Archive for Tad Williams

the witchwood crown [book review]

Posted in Books, Kids, pictures with tags , , , , , , on December 1, 2018 by xi'an

As Memory Sorrow and Thorn is a favourite fantasy series of mine, despite its imperfections, I pre-ordered the first volume in the new trilogy of Tad Williams, The witchwood crown, which takes place about fifty years after the events recounted in Memory Sorrow and Thorn. With some of the former characters, obviously [for the humans] getting old. Or ending up dead. This new story is thus very much articulated with respect to the original trilogy and could not be read independently. (I was surprised to see I remember so much of Memory Sorrow and Thorn given that I only read it once!) Overall, the first volume mostly sets the scene, brings in new villains and threats on this Osten Ard universe created by Williams, but does not see too much action, except for the constant traveling of most characters, crisscrossing the land so much that one would deem setting an Osten Ard travel agency as an urgent requirement for the next volume! The most annoying part of this articulation is that, while it avoids sketching these old characters from scratch, they keep running in circles about their live, old times, their position in the society, &tc. In particular, the latent antagonism between the three royal generations is poorly done, the future (?) king being turned into an idiot who does not know anything about the running of the kingdom and the specifics of its northern and southern enemies. The continuing low key bickering between the older royals is equally annoying, not to mention the princess stuck in between, whose role remains unclear till the end! While the overall plot unfolding remains captivating and meeting a few new characters worth reading The witchwood crown, I am still disappointed at the lack of depth of most characters and at the poor editing of the story in this heavy volume. Many threads are now open and it remains to be seen how skillfully Williams manages to spin them into the next book!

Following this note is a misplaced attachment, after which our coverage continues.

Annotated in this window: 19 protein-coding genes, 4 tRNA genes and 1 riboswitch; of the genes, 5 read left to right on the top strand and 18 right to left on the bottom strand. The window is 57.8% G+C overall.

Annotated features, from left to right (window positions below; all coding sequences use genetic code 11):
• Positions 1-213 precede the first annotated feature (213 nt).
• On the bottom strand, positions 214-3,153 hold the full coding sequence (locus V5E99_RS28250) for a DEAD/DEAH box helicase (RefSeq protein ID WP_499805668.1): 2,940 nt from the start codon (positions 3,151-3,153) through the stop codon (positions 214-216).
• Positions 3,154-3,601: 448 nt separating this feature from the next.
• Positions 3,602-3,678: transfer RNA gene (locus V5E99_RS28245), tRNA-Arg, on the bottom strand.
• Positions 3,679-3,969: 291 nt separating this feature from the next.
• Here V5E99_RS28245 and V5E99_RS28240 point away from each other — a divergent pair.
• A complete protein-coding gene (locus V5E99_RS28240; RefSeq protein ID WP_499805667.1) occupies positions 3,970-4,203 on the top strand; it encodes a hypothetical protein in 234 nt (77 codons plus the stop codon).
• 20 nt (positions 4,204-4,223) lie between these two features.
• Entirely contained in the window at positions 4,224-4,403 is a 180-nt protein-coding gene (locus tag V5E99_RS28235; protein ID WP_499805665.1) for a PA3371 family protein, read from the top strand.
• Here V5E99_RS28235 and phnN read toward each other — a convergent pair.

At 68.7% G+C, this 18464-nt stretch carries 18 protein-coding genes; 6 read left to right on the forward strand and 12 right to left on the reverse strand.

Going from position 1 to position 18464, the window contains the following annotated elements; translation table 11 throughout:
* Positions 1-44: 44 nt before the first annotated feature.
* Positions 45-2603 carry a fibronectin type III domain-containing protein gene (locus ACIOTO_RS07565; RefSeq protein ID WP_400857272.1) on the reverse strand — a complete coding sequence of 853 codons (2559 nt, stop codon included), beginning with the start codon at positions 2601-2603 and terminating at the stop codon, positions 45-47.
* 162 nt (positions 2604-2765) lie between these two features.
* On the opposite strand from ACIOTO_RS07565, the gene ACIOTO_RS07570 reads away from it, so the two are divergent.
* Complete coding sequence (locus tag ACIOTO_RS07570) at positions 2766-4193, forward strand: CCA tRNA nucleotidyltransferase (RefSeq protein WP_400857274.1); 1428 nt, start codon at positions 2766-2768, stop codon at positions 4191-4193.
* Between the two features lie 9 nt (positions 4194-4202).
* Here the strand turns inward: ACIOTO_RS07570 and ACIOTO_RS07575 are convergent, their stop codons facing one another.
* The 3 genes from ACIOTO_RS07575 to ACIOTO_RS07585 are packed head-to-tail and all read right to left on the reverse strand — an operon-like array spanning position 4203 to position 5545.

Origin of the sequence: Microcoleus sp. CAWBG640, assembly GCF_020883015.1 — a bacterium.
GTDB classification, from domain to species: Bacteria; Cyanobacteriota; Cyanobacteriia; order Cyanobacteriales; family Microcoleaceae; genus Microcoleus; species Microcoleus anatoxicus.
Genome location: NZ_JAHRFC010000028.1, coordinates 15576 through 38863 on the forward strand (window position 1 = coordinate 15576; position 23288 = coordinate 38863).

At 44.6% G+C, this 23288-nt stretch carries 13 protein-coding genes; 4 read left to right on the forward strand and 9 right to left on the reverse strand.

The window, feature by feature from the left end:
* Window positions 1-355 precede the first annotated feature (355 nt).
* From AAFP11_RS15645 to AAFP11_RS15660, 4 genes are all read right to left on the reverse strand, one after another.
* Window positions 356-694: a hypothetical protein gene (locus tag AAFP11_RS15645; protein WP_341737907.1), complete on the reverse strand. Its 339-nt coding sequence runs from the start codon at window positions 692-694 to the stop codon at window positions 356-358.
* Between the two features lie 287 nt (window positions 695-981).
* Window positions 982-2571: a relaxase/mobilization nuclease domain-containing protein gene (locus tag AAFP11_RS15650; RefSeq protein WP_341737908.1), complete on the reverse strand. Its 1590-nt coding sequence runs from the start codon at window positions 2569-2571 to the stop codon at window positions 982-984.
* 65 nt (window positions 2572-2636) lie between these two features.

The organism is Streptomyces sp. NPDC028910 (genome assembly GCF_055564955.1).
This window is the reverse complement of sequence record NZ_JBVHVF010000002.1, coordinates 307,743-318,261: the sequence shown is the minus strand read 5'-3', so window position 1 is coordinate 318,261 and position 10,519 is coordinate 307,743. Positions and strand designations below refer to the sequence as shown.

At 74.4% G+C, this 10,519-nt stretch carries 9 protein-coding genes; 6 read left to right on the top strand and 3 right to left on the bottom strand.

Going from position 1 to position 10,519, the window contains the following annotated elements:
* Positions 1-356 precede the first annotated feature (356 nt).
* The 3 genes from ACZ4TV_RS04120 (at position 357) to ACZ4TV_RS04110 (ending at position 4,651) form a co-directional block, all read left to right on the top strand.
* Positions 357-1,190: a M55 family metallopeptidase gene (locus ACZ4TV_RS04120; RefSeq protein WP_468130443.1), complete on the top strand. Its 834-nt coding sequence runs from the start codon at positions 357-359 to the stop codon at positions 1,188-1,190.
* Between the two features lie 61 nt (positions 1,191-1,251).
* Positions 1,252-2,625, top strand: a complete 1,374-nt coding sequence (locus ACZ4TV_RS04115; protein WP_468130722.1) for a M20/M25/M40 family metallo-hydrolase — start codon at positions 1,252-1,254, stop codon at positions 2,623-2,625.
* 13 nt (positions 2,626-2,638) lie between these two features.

a faint memory of ice

Posted in Books, Mountains, pictures, Running, Travel with tags , , , , , , , , , , , , , , on March 17, 2018 by xi'an

 

During the past week of vacations in Chamonix, I spent some days down-hill skiing (which I find increasingly boring!), X-country skiing (way better), swimming (indoors!) and running, but the highlight (and the number one reason for going there!) was an ice cascade climb with a local guide, Sylvain (from the mythical Compagnie des Guides de Chamonix). There were very options due to the avalanche high risk and Sylvain picked a route called Déferlante at the top of Les Grands Montets cabin stop and next to the end of a small icefield, Glacier d’Argentière. We went there quite early to catch the first cabin up, along a whole horde of badasss skiers and snowboarders, and reached the top of the route by foot first, a wee bit after 9 pm. A second guide and a client appeared before we were ready to abseil down, and two more groups would appear later. On touring skis. Continue reading

sleeping late on Judgement Day [book review]

Posted in Books, Kids with tags , , , , , on January 23, 2016 by xi'an

“…gorgeous carpets with repeating patterns of silver and gold sketched in silk threads, like John Coltrane blowing in full mathematical freefall, so intricate and charming…”